By Courtney Edgecomb, DPT
Even before gyms and group fitness classes closed for COVID-19, I was a big fan of at-home workouts. Don’t get me wrong, I love the community, atmosphere, and variety of equipment available from gyms and classes, but the price can get high and I run like the wolves to avoid traffic or parking in Los Angeles. Some days it is easier for me to wake up in the morning, get my yoga mat and home equipment out, and start moving. I usually select a focus for my at-home workout: core, hips and legs, arms and back, full-body, or flexibility. I also choose the type of workout that matches my mood or energy: strength training, functional movement, cardio, yoga, or stretching. Lastly, I start with high or low intensity, and adjust as needed depending on how the workout flows.
Okay, so you have your workout categories picked out, but then what? It can feel intimidating to pick the series of exercises that match your ideal workout. Should you run through each exercise one-by-one, in a circuit, try a superset, use a timer or count your reps? What happens if you don’t have any equipment? Are you remembering to breathe this whole time? If you don’t have all of the answers, first of all it’s okay, and second take advantage of the millions of online workouts available these days. Confession: I use online videos weekly. And now, I am making one for you.
This 25 minute at-home circuit workout is developed specifically for many of those who are dealing with pelvic health issues: urinary incontinence, pelvic organ prolapse, diastasis recti, pelvic girdle pain, low back pain, sacroiliac joint dysfunction, prenatal and postpartum women, and those who know they struggle with core weakness. It is focused on core stabilization and pelvic floor activation, with functional movements in mind, to teach your body how to engage the diaphragm, transverse abdominis, multifidus, and pelvic floor muscles throughout daily activities. It is low-intensity, but will give your core and glutes a good burn when focusing on the techniques. You do not need any equipment for this workout, however, resistance bands or weights (or babies) may be incorporated. If you are looking for a higher-intensity or longer duration workout, this routine pairs well before a walk or run, before glute-focused strength-training, after a stretching session, or in combination with upper body and back exercises.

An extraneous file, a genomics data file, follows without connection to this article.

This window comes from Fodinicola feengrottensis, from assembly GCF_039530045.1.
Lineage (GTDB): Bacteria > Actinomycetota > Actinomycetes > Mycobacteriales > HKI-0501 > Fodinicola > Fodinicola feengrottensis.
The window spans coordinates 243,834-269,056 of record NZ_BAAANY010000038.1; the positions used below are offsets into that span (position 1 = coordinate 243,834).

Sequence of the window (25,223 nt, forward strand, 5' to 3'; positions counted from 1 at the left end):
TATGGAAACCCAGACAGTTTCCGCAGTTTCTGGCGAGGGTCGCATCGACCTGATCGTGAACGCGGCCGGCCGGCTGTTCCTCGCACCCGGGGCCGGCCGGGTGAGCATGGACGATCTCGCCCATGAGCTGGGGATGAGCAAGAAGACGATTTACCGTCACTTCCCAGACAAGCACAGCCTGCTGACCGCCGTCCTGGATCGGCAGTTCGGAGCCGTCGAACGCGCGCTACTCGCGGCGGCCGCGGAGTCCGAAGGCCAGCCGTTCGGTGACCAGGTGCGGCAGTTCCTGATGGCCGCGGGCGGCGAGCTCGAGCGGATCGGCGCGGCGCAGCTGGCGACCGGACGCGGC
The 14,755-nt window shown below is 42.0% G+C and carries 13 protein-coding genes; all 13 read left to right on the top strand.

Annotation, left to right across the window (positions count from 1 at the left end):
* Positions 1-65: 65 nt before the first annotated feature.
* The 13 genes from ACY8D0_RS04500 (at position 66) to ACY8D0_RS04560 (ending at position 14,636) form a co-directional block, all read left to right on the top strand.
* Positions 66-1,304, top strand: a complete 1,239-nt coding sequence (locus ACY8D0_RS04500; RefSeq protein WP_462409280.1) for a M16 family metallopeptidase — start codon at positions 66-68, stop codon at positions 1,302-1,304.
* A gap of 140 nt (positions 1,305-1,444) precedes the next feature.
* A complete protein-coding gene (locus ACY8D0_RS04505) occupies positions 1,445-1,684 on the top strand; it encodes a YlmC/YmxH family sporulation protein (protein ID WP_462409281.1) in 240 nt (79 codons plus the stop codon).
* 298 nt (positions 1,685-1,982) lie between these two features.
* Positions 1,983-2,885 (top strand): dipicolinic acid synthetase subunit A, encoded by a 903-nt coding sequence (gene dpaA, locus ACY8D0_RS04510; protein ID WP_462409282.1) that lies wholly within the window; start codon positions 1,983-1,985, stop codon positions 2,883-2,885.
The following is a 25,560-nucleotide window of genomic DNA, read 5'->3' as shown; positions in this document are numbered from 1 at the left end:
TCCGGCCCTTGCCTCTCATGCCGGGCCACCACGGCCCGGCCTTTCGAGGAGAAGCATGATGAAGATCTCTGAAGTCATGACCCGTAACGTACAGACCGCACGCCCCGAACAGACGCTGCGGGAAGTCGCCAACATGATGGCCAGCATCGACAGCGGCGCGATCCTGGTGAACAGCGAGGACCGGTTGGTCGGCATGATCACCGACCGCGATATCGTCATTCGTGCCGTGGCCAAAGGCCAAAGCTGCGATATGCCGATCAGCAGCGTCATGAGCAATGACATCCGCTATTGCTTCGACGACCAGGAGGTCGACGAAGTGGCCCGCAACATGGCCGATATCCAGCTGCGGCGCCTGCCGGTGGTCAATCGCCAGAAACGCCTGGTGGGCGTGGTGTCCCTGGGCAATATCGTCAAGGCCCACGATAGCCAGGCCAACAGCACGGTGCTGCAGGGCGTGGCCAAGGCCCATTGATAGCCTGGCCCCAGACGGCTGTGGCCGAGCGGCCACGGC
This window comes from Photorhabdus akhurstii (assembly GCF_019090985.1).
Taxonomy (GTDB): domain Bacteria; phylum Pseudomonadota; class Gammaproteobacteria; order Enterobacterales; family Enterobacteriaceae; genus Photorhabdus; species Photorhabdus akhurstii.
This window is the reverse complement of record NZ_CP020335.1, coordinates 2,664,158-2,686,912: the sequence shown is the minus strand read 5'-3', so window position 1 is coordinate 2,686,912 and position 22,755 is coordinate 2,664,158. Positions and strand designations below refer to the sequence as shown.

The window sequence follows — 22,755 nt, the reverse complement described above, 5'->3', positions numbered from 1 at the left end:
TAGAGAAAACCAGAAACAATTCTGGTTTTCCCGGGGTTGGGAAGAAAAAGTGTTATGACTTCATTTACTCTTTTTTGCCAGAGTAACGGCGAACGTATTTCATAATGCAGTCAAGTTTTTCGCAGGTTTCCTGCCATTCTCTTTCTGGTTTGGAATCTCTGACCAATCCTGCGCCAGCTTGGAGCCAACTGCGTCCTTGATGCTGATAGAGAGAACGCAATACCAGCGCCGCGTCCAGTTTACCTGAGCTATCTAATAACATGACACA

Most importantly, have fun and enjoy a movement break! Comment below if you have tried this workout or need help with some modifications. We love to see our PHRC community get active!
Disclaimer: I highly suggest you consult with a pelvic floor physical therapist to see if these exercises are fit for you, as it can exacerbate pelvic pain (or other symptoms) and pelvic floor muscles that are already too tight. However, I will go through some modifications and considerations that may apply. A couple considerations that I want to point out now:
- Diastasis recti: watch for any coning or doming in your abdomen while performing these exercises. If you see coning or doming, focus on coordinating abdominal engagement with your breath. You may need to use one of the modifications. If you continue to see coning or doming, it is best to seek advice for that particular exercise.
- Pelvic pain: If engaging the pelvic floor causes pain, focus only on abdominal engagement with the breath. You may need to use one of the modifications. If you continue to have pain, it is best to seek advice for that particular exercise.
Perform each exercise for 30 seconds. Additional stretches or activation exercises can be included.
Perform each exercise for 1 minute. Take a 10 second break between each exercise. Complete 3 sets of these exercises.
Exhale, pull your belly button to your spine (to engage transverse abdominis) and gently lift the pelvic floor. Continue exhaling as you squeeze your glutes and lift your hips up to form a straight line. Inhale as you lower down.